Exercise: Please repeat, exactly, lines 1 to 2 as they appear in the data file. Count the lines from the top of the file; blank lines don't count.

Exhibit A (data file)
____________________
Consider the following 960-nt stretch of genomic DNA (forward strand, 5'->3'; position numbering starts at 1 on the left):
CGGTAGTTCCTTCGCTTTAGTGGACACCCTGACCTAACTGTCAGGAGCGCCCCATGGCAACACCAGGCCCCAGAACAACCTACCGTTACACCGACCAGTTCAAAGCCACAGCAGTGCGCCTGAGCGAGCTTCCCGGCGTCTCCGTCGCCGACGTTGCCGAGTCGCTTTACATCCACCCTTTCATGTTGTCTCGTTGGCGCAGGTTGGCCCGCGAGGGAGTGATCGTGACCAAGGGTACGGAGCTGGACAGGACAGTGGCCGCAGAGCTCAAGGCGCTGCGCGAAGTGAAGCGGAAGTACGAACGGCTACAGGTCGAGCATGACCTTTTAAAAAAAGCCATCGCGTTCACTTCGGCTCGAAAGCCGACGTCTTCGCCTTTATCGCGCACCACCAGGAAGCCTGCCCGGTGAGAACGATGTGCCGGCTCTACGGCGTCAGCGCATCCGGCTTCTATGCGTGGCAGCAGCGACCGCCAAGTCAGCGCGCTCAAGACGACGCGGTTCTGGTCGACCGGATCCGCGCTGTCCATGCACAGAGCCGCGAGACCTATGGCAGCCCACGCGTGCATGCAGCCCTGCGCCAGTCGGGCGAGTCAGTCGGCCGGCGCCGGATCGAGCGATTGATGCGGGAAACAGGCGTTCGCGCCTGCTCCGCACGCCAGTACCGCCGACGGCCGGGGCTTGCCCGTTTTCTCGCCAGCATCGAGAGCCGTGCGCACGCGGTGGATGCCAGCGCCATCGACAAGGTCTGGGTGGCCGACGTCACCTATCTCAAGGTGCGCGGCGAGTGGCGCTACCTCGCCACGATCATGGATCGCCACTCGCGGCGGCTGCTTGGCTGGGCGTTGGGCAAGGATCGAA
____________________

Consider the following 960-nt stretch of genomic DNA (forward strand, 5'->3'; position numbering starts at 1 on the left):
CGGTAGTTCCTTCGCTTTAGTGGACACCCTGACCTAACTGTCAGGAGCGCCCCATGGCAACACCAGGCCCCAGAACAACCTACCGTTACACCGACCAGTTCAAAGCCACAGCAGTGCGCCTGAGCGAGCTTCCCGGCGTCTCCGTCGCCGACGTTGCCGAGTCGCTTTACATCCACCCTTTCATGTTGTCTCGTTGGCGCAGGTTGGCCCGCGAGGGAGTGATCGTGACCAAGGGTACGGAGCTGGACAGGACAGTGGCCGCAGAGCTCAAGGCGCTGCGCGAAGTGAAGCGGAAGTACGAACGGCTACAGGTCGAGCATGACCTTTTAAAAAAAGCCATCGCGTTCACTTCGGCTCGAAAGCCGACGTCTTCGCCTTTATCGCGCACCACCAGGAAGCCTGCCCGGTGAGAACGATGTGCCGGCTCTACGGCGTCAGCGCATCCGGCTTCTATGCGTGGCAGCAGCGACCGCCAAGTCAGCGCGCTCAAGACGACGCGGTTCTGGTCGACCGGATCCGCGCTGTCCATGCACAGAGCCGCGAGACCTATGGCAGCCCACGCGTGCATGCAGCCCTGCGCCAGTCGGGCGAGTCAGTCGGCCGGCGCCGGATCGAGCGATTGATGCGGGAAACAGGCGTTCGCGCCTGCTCCGCACGCCAGTACCGCCGACGGCCGGGGCTTGCCCGTTTTCTCGCCAGCATCGAGAGCCGTGCGCACGCGGTGGATGCCAGCGCCATCGACAAGGTCTGGGTGGCCGACGTCACCTATCTCAAGGTGCGCGGCGAGTGGCGCTACCTCGCCACGATCATGGATCGCCACTCGCGGCGGCTGCTTGGCTGGGCGTTGGGCAAGGATCGAA